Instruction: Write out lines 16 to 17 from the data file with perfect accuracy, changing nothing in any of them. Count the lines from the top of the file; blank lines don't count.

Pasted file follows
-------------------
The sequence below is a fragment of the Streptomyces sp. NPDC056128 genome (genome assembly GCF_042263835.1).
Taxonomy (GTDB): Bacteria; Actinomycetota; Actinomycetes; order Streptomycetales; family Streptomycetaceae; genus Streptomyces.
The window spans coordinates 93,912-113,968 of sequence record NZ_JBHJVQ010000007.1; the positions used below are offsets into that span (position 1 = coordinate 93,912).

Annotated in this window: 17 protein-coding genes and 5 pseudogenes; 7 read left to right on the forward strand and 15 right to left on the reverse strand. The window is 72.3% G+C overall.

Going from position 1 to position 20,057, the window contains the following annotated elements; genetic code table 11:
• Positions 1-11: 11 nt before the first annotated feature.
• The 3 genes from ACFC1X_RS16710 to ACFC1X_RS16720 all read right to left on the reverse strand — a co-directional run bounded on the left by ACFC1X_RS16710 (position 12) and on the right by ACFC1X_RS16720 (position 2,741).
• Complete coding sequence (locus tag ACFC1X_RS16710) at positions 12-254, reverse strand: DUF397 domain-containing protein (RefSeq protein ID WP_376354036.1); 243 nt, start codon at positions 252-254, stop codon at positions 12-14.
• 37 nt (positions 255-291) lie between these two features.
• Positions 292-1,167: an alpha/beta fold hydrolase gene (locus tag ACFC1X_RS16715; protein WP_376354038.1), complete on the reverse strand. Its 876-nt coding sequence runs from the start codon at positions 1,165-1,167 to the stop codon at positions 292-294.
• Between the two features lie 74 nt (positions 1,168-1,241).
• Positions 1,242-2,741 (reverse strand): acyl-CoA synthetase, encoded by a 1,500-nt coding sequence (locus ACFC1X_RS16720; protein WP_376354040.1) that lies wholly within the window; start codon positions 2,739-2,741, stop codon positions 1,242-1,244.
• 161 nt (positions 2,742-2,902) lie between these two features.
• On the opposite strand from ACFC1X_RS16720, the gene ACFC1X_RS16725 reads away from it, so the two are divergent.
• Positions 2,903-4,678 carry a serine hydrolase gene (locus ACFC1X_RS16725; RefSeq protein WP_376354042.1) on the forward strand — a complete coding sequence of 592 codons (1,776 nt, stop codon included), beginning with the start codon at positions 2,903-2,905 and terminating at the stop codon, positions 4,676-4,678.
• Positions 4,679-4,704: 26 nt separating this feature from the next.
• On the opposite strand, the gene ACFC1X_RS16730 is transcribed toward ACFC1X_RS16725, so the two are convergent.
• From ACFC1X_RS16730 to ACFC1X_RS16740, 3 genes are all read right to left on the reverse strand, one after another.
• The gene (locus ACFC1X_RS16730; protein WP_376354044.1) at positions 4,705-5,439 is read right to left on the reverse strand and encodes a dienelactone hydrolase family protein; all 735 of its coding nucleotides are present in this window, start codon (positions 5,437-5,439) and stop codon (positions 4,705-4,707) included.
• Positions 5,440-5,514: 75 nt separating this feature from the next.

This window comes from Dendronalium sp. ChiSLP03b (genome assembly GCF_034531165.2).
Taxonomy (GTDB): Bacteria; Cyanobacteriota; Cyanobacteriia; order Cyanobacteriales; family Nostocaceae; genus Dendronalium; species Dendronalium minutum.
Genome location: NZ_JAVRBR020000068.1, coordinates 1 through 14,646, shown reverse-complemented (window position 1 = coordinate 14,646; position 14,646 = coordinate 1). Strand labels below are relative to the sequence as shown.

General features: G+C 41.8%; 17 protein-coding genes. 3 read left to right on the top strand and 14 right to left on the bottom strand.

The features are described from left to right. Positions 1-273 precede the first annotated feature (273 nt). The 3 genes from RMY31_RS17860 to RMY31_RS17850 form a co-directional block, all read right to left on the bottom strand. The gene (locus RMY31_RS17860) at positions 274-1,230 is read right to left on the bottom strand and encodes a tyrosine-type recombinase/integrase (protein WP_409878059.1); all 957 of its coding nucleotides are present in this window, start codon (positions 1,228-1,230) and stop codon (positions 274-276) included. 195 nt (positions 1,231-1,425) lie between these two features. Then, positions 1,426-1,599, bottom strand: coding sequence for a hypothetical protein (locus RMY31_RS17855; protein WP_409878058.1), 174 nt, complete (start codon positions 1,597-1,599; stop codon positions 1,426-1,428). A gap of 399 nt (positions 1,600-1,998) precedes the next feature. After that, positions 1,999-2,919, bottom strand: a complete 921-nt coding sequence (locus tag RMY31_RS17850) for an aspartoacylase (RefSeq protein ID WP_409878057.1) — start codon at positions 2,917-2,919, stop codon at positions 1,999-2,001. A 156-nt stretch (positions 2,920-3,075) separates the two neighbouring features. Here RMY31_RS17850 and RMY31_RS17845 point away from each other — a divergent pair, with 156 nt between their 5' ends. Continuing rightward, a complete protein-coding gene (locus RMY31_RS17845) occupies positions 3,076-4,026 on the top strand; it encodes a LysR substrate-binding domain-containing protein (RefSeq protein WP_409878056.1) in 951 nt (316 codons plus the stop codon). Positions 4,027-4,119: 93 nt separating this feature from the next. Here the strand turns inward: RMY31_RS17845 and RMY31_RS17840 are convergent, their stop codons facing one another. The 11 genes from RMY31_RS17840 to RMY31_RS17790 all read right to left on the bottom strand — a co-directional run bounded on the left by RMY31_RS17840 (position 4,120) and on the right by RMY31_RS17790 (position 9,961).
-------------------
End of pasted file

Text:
• Positions 4,679-4,704: 26 nt separating this feature from the next.
• On the opposite strand, the gene ACFC1X_RS16730 is transcribed toward ACFC1X_RS16725, so the two are convergent.